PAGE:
Artblog.net Turns 15
Post #1814 • May 5, 2018, 7:32 AM • 2 Comments
Artblog.net posted for the first time on May 5, 2003. No link, it's awful back there.
That this thing is still going is a marvel. To give you an idea, in 2003, a few months into its run, this blog survived the collapse of an early version of its content management system, Dean Allen's Textpattern. In 2014 it survived the collapse of its hosting service, Dean Allen's TextDrive. And as of January of this year it has survived Dean Allen.
As far as I know, there are only three art blogs older than Artblog.net that are still running: greg.org, Artblog by Roberta Fallon and crew down in Philly (with credit due to co-founder Libby Rosof), and Tom Moody's.
I owe it a great deal. Back when commenting was enabled via an HTML form, it was the site of some of the highest-level discussion about art I've ever seen, much less participated in. (It was sometimes dispersed among the detritus, but garbage on an open platform is a given. That's partly why I closed it.) Having studied under Walter Darby Bannard as a graduate student, the conversations at Artblog.net constituted an informal postgraduate program, or really, an intellectual apprenticeship that filled out the experiential one as a painter. His colleagues, particularly John Link, were able to chime in to great effect. So were various characters who brightened up the joint, some of whom became friends, and a fraction of whom remain so.
It was painful to write and then rewrite the CMS, but thanks to that effort, this record is safe from the collapse of yet another platform, or at least less prone to mayhem. The move of Tyler Green's Modern Art Notes from Blogger to ArtsJournal to BlouinModern BlouinPainters to oblivion is an object lesson about the value of understanding certain digital matters. Too, it enabled me to build Delicious Line.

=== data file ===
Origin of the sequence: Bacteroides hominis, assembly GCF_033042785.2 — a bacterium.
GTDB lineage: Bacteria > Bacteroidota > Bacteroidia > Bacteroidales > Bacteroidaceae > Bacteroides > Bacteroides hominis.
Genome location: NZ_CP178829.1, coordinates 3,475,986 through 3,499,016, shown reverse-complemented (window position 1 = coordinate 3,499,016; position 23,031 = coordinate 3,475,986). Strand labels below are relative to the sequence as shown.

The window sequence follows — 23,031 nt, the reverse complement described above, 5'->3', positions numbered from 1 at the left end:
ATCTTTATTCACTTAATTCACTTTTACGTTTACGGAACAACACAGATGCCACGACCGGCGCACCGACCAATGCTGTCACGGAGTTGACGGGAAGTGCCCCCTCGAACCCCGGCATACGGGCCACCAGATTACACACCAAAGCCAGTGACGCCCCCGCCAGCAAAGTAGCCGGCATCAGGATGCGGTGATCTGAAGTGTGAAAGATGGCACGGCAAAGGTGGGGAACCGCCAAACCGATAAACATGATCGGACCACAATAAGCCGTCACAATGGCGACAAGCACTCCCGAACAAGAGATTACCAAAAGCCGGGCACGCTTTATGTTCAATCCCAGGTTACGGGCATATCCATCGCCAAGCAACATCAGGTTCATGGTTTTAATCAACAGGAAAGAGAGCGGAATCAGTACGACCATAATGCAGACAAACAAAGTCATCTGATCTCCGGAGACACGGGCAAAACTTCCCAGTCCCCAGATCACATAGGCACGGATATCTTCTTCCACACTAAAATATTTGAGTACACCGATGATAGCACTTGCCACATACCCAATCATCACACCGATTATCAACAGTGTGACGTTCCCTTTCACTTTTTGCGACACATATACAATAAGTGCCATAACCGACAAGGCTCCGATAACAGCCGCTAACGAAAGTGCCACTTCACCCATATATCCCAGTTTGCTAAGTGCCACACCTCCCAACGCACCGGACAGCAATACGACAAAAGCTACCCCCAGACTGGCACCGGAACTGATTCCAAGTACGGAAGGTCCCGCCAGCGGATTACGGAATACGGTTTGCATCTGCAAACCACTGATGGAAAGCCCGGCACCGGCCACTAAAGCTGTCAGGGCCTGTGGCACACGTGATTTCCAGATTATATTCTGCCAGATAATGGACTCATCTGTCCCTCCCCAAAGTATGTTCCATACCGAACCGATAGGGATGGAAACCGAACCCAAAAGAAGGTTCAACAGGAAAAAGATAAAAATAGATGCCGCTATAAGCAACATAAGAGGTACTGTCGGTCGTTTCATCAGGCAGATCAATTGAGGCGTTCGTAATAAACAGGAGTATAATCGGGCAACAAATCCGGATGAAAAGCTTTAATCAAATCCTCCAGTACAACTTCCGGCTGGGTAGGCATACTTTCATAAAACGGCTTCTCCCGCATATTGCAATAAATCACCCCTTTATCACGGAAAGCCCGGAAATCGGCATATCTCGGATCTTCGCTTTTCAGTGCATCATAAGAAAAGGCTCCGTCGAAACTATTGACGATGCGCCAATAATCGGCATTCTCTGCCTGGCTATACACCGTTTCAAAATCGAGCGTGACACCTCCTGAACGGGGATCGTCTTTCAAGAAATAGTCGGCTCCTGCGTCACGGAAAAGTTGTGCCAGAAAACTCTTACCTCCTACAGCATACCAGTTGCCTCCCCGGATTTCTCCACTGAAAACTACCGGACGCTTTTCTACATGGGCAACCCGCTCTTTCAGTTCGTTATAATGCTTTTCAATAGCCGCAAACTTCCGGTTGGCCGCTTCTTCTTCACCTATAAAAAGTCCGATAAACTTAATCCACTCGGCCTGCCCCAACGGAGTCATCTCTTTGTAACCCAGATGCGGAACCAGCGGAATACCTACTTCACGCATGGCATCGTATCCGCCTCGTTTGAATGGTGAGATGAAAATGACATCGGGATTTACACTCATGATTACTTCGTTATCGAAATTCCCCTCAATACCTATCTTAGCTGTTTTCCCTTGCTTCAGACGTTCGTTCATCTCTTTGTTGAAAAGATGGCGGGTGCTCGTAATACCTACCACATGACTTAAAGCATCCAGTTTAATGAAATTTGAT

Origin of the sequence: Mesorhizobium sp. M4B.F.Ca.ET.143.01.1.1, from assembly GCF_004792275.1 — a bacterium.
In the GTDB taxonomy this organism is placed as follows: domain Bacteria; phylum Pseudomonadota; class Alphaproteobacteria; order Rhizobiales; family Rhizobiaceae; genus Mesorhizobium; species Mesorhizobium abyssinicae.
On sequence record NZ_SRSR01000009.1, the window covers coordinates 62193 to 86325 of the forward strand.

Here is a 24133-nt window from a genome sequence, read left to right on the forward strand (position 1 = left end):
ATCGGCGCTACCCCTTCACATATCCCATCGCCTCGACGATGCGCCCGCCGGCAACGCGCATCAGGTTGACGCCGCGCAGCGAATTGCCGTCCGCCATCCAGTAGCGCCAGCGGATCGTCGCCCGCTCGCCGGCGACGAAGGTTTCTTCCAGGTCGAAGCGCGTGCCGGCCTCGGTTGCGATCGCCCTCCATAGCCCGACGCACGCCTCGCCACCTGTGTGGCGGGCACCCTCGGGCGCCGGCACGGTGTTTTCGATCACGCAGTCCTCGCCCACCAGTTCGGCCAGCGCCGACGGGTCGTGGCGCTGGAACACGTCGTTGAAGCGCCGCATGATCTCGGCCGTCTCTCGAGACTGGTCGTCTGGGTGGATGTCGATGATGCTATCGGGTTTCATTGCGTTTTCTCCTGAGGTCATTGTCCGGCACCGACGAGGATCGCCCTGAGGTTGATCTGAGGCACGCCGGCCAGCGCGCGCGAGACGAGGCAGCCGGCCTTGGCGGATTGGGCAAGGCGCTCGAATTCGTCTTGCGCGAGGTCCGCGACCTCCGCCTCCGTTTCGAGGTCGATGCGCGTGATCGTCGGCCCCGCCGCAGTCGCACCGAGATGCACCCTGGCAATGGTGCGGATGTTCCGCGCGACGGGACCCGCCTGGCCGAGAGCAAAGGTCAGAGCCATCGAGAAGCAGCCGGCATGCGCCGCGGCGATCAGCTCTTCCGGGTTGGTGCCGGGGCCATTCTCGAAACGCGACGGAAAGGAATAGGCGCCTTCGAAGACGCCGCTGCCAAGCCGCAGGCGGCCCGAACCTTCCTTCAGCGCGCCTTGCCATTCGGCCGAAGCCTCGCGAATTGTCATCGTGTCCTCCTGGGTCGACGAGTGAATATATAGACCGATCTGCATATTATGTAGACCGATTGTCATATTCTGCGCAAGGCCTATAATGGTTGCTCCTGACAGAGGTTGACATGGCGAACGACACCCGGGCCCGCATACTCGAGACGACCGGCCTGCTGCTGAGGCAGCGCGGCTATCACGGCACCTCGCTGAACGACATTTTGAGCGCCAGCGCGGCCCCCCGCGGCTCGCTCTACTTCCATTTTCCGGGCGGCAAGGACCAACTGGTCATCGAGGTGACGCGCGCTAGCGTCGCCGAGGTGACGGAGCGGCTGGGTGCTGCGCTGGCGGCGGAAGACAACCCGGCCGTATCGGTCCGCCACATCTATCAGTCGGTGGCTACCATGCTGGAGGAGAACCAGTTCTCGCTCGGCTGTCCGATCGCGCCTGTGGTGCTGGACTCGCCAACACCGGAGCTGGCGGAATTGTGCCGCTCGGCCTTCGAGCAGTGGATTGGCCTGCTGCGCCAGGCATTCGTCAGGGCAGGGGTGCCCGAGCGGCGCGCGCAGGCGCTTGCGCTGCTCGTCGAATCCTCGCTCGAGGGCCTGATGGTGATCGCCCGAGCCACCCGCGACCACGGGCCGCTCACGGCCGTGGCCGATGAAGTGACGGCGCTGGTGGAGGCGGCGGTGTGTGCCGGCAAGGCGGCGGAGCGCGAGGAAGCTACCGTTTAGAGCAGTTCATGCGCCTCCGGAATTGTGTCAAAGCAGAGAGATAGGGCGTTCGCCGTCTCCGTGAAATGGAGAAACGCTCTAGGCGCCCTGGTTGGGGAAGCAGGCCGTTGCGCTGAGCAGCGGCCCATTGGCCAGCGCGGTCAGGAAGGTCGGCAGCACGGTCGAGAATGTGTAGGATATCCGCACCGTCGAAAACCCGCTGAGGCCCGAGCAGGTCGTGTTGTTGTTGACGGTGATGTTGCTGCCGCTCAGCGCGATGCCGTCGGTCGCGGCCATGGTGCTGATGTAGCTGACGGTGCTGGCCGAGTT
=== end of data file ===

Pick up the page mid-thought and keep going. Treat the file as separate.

Above all, having this blog meant that getting sidelined didn't amount to getting silenced. It has been obvious for a long time that an artist with an explicitly aesthetic orientation, a critic with a modernist outlook, and a man with heterodox politics (I identify as a crypto-anarchist these days) is going to have to make an art world of his own. But as Darby demonstrated by example, greeting throngs at his 2015 opening at Berry Campbell and smiling like the cat that got the canary, all you have to do is stick to your guns, keep working, and outlive the bastards. Having a site at this URL is like being one of those people who buy a house and hang onto it for decades, frustrating the gentrifiers and mall-builders around them as the neighborhood grows more boring. Those folks always have the last laugh.
We who remember the Golden Age of Blogging from the mid-2000s look around at the social media landscape with earned disdain. Go look at what you were thinking about in 2011 on Facebook, I dare you. In February I started a six-month cold-turkey social media hiatus, taken because my mental health could no longer absorb the constant shocks of idiocy. #deletefacebook started trending a month later over the Cambridge Analytica scandal, and I felt pretty cutting-edge even though the timing was all luck. In the interim I've come to feel that while blogging like it's 2006 is not coming back, there is still a role for blogs to play that can't be filled by the current social media model in which you join for free and then let a corporation harvest your brain.
So, what next? Stick to my guns, keep working, outlive the bastards.